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Rare Glowing Shrimp Creates Spectacular Blue Rivers in Japan

Sep 01, 2016 04:20 AM EDT
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Photographers Trevor Williams and Jonathan Galione of Tdub Photo were strolling Okayama when they came across an eerie yet captivating blue light off the coast. Enthralled by its beauty, the photographers decided to capture the rare sight.

Apparently, the blue light is emitted by the bio-luminescent shrimp called Vargula Hilgendorfii. Locally known as "umihotaru," the Vargula Hilgendorfi is just one of three bioluminescent species of ostracod crustacean in Japan. "Umi" means sea and "hotaru" means firefly.

They are often referred to as "sea fireflies" because of the light that they emit. According to a study published in National Center for Biotechnology Information, the luminous secretion of the marine crustacean is due to a simple enzyme-catalyzed reaction involving only luciferase, luciferin (substrate) and molecular oxygen.

There is not much documented profile about the species but Animals Life Resource notes they usually measure 3 millimeters in length and have a beak-like projection on the front of the smooth, round, clear carapace.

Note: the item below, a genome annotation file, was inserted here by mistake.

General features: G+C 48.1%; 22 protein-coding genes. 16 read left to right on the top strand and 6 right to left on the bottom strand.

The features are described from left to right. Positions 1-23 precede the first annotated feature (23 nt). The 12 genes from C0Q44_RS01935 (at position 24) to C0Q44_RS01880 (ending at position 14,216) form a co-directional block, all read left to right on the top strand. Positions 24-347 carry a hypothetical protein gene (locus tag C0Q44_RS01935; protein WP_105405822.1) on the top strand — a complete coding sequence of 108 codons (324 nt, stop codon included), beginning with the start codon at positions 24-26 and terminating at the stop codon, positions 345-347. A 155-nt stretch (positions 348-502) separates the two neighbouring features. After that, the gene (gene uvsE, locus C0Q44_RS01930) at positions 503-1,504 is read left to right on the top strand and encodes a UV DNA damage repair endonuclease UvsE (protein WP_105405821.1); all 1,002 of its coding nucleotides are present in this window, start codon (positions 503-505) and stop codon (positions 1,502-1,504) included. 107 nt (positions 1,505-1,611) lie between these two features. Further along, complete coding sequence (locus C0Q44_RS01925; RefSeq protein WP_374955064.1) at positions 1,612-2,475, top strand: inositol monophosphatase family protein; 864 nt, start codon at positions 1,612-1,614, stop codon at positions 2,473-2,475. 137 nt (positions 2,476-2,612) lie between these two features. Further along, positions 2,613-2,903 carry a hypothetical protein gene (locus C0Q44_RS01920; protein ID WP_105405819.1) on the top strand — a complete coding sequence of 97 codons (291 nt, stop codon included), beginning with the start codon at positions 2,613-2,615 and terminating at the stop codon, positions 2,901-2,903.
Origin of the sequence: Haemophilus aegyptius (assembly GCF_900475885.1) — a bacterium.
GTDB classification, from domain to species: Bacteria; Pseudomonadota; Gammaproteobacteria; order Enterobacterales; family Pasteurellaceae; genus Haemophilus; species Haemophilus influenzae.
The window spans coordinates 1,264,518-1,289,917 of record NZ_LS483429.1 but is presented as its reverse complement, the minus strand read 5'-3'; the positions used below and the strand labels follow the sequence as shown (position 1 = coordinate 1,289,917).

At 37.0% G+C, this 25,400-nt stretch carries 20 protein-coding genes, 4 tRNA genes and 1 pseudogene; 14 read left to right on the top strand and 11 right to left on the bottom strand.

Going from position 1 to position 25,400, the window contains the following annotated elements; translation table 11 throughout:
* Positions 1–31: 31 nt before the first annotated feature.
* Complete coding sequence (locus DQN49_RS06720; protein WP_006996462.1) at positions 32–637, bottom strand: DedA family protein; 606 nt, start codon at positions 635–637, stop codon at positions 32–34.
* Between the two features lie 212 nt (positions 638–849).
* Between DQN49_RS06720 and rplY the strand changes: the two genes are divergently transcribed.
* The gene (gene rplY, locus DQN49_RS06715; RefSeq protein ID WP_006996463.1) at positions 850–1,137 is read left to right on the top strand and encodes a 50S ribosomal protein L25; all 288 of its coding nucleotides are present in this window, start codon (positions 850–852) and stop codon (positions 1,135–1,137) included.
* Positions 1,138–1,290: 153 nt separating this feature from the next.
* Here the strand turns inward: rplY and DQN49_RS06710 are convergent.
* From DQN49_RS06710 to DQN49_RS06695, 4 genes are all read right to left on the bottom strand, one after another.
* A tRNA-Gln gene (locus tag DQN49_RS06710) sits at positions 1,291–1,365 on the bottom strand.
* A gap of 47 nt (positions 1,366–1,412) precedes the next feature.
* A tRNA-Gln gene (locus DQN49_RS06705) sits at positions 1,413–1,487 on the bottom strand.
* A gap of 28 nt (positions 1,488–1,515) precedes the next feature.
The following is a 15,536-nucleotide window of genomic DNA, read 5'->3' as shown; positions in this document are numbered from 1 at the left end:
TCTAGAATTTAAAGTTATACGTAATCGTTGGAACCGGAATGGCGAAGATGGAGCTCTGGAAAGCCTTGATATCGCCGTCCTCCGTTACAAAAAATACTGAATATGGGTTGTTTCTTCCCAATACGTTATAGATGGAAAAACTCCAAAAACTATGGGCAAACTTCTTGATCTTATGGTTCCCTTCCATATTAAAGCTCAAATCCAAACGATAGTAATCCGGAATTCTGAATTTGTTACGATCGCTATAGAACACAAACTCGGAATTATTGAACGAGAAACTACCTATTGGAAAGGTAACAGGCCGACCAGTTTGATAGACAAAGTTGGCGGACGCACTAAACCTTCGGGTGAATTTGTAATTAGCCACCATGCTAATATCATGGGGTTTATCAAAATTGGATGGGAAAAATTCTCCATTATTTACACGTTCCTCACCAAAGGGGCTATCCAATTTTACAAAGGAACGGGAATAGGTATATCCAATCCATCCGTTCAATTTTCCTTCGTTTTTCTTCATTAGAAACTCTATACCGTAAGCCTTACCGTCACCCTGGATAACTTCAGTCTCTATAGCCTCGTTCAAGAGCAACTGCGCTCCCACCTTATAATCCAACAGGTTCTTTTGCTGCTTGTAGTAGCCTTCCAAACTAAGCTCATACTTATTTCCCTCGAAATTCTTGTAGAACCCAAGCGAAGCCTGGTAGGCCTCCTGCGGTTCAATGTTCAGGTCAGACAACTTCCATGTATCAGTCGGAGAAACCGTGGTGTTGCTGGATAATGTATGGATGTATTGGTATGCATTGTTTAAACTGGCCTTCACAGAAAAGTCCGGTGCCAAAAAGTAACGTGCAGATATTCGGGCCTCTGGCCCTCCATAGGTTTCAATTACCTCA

They exist in shallow waters with sandy bottoms along the Pacific coast of central Japan. They feed on dead fish and worms.

Williams and Galione showcased the beauty of the tiny creatures in a photo series called, The Weeping Stones.

In an interview with Lonely Planet, they narrated how they were able to capture the critters in groups.

"We bought several big glass jars from a hardware store, the kind Japanese people often use for making sake at home. We drilled a few holes in the lid before covering them with heavy duty tape and rope. Next, we added bait in the form of raw bacon, putting a few pieces into each jar and securing the lids before setting them into the water," Gallione explained.

"It's important to spread the jars out and not to just drop them all in one area. That way you can maximise your catch. This is where the rope comes in handy. By running the top back to the beach and tying it a rock or stick, you can ensure that you don't lose track of your jars and prevent them from getting washed out with the tide," William added.

After a few hours, they were able to catch the glowing shrimps. To add artistry to their photos, they spread the glowing shrimps on boulders until they swam freely on the body of water, creating fluidity and movement.

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